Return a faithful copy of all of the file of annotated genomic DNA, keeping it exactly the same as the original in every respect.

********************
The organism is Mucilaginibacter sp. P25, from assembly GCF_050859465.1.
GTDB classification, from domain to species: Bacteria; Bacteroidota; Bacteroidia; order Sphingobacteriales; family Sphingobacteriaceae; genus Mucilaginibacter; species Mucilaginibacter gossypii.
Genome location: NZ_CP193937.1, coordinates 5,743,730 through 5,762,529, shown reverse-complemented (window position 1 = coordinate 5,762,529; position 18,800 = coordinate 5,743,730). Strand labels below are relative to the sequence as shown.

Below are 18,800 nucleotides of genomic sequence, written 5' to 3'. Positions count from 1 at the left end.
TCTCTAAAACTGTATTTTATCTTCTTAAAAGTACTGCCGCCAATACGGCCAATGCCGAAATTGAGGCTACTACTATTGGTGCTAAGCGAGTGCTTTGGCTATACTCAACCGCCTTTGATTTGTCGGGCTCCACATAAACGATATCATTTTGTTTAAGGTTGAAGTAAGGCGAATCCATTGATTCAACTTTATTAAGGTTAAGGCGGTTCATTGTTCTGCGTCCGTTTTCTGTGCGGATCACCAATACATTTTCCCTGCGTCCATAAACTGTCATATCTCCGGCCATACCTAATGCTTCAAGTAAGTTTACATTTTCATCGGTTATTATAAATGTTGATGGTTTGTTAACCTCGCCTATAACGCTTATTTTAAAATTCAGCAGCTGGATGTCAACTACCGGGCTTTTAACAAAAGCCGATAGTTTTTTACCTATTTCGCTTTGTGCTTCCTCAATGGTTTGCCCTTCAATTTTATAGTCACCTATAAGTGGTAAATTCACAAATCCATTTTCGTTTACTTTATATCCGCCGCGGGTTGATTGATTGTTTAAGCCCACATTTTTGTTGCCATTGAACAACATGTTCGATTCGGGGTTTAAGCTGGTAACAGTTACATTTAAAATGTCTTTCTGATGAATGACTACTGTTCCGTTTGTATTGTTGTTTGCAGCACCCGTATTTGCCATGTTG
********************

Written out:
The organism is Mucilaginibacter sp. P25, from assembly GCF_050859465.1.
GTDB classification, from domain to species: Bacteria; Bacteroidota; Bacteroidia; order Sphingobacteriales; family Sphingobacteriaceae; genus Mucilaginibacter; species Mucilaginibacter gossypii.
Genome location: NZ_CP193937.1, coordinates 5,743,730 through 5,762,529, shown reverse-complemented (window position 1 = coordinate 5,762,529; position 18,800 = coordinate 5,743,730). Strand labels below are relative to the sequence as shown.

Below are 18,800 nucleotides of genomic sequence, written 5' to 3'. Positions count from 1 at the left end.
TCTCTAAAACTGTATTTTATCTTCTTAAAAGTACTGCCGCCAATACGGCCAATGCCGAAATTGAGGCTACTACTATTGGTGCTAAGCGAGTGCTTTGGCTATACTCAACCGCCTTTGATTTGTCGGGCTCCACATAAACGATATCATTTTGTTTAAGGTTGAAGTAAGGCGAATCCATTGATTCAACTTTATTAAGGTTAAGGCGGTTCATTGTTCTGCGTCCGTTTTCTGTGCGGATCACCAATACATTTTCCCTGCGTCCATAAACTGTCATATCTCCGGCCATACCTAATGCTTCAAGTAAGTTTACATTTTCATCGGTTATTATAAATGTTGATGGTTTGTTAACCTCGCCTATAACGCTTATTTTAAAATTCAGCAGCTGGATGTCAACTACCGGGCTTTTAACAAAAGCCGATAGTTTTTTACCTATTTCGCTTTGTGCTTCCTCAATGGTTTGCCCTTCAATTTTATAGTCACCTATAAGTGGTAAATTCACAAATCCATTTTCGTTTACTTTATATCCGCCGCGGGTTGATTGATTGTTTAAGCCCACATTTTTGTTGCCATTGAACAACATGTTCGATTCGGGGTTTAAGCTGGTAACAGTTACATTTAAAATGTCTTTCTGATGAATGACTACTGTTCCGTTTGTATTGTTGTTTGCAGCACCCGTATTTGCCATGTTG